Family and friends of Liza Dmitrieva wiped away tears Sunday as four men carried her coffin to the cathedral, where a photograph of a smiling girl lay among roses and teddy bears three days after her death. died as a result of a Russian cruise missile strike.
The death of Lisa, a 4-year-old girl with Down Syndrome, nicknamed “Sunshine Flower” by her family, epitomizes cruelty Russian invasion of Ukraine.
On Thursday, she was walking with her mother, pushing her pram through a park, when a flash of fire and metal fragments erupted near them in Vinnytsia, a central Ukrainian city far from the front lines where there was still no sense of normality. seemed possible.
The impact killed 22 people, including two other children, and injured 140 others. Liza’s mother, Irina Dmitrieva, has lost her leg and is unconscious.
According to an Associated Press video, on Sunday, Lisa’s family, who had just learned their first words and were proud of organizing toys, watched as the coffin was taken to the cathedral.
When Priest Vitaly Goloskevich began to speak, he held a cross in one hand and wiped tears from his cheek with the other.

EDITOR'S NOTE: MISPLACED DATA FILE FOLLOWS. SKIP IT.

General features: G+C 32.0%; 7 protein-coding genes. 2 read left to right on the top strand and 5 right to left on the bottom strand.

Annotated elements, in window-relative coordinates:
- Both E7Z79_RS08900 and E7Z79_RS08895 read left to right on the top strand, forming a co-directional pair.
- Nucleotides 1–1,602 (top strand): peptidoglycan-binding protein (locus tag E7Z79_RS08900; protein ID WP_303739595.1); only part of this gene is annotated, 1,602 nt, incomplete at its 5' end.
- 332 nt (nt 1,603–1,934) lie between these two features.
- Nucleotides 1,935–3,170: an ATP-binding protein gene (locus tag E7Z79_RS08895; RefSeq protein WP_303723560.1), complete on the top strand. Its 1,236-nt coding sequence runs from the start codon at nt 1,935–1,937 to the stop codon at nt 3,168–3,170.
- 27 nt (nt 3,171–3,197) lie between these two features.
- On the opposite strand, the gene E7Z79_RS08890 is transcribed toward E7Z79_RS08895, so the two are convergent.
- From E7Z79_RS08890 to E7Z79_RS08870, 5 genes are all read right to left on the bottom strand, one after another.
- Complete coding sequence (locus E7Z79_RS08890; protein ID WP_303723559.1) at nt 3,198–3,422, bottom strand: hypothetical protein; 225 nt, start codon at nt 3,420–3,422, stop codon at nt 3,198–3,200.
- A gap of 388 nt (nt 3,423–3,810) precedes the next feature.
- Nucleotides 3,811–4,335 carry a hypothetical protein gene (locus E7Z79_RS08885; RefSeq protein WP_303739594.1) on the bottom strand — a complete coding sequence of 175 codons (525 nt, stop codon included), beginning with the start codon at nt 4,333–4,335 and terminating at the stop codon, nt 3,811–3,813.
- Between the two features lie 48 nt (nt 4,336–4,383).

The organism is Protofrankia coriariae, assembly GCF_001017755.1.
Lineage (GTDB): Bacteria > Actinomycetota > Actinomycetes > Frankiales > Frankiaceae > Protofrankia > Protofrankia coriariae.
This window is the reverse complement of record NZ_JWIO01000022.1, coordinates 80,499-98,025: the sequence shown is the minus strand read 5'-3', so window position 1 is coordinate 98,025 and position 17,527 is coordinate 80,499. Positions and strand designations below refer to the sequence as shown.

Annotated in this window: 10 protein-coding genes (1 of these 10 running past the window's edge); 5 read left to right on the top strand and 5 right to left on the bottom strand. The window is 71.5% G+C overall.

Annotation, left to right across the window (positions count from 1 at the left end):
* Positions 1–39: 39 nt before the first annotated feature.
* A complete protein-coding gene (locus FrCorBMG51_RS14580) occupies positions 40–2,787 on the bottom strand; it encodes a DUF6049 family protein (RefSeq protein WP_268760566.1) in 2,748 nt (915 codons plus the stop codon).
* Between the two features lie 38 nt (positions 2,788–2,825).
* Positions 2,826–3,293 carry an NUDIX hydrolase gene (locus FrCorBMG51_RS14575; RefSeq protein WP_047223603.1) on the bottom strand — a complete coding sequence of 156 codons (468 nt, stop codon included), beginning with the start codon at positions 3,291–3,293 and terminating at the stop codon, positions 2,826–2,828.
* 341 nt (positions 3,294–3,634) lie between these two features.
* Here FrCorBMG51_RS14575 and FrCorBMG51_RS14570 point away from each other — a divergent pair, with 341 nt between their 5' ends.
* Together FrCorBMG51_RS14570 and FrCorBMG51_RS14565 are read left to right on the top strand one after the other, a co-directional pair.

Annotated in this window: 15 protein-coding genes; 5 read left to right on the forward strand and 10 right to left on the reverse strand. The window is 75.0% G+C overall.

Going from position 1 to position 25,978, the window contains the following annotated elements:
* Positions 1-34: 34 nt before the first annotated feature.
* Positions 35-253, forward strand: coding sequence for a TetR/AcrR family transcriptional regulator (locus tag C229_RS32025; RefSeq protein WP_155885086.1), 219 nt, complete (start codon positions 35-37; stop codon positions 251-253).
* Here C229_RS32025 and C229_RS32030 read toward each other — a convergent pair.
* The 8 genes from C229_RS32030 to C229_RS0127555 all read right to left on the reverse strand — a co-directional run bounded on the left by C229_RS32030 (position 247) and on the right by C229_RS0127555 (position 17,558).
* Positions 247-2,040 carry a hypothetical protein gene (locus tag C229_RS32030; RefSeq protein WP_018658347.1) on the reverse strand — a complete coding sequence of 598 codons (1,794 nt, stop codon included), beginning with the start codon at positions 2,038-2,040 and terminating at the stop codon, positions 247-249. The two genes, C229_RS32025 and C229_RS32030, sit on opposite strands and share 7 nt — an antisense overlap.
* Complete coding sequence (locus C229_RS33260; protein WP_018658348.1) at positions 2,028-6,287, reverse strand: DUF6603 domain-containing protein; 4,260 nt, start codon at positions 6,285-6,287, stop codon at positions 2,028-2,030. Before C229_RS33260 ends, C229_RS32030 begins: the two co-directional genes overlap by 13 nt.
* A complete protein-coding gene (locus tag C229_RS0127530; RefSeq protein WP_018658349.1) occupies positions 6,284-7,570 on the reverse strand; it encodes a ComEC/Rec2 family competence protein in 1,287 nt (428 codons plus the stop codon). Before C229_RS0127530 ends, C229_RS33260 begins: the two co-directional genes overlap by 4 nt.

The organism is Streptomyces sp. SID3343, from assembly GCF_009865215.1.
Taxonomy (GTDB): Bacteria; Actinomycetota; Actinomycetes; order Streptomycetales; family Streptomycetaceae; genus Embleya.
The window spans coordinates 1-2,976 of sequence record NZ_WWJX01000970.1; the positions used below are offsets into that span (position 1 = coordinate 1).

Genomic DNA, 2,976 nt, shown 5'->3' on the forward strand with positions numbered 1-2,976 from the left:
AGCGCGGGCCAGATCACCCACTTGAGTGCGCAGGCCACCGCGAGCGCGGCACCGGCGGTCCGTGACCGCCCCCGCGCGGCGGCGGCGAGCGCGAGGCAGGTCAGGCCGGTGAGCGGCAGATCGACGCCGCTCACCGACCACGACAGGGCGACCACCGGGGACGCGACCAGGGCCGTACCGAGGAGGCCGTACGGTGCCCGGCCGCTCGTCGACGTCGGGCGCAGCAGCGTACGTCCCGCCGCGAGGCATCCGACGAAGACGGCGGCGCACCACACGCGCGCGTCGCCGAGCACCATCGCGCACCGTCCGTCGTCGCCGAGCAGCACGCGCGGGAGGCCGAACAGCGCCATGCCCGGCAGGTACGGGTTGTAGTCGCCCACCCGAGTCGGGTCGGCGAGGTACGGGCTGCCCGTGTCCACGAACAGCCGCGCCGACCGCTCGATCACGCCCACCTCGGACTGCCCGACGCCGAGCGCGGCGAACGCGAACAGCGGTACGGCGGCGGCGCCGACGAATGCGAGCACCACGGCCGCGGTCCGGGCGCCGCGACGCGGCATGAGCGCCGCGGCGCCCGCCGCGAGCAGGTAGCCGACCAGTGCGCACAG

“Elizabeth,” he began, “stands and looks beside God.” His voice cracked as he looked at the coffin containing the body of a girl whose portrait showed her with pigtails long enough to touch her fluffy purple coat.
Pictures of Lisa’s body lying next to an overturned carriage and her mother’s severed leg have been around the world since they were shared online State Service of Ukraine for Emergency Situations. The visceral nature of the images cut through the all-too-familiar stream of daily violence against civilians by the Russian military.
On Sunday, the men carrying Liza’s coffin to the cemetery wore pink armbands, and her father, Artyom Dmitriev, walked behind them with his eyes closed as two men supported him by the shoulders.
At her grave, dozens gathered around an open coffin, where plush toys lay on Lisa’s lap: a white bunny, a gray bear, a crossed elk. mr. Dmitriev knelt down and wept.
When the string orchestra began to play, Liza’s grandmother, Larisa Dmitrishina, shouted to her granddaughter: The song, according to her, was played “for you to hear it.”
The workers then closed the coffin and lowered it into the grave.
Lisa’s family picked up the earth and covered it with earth.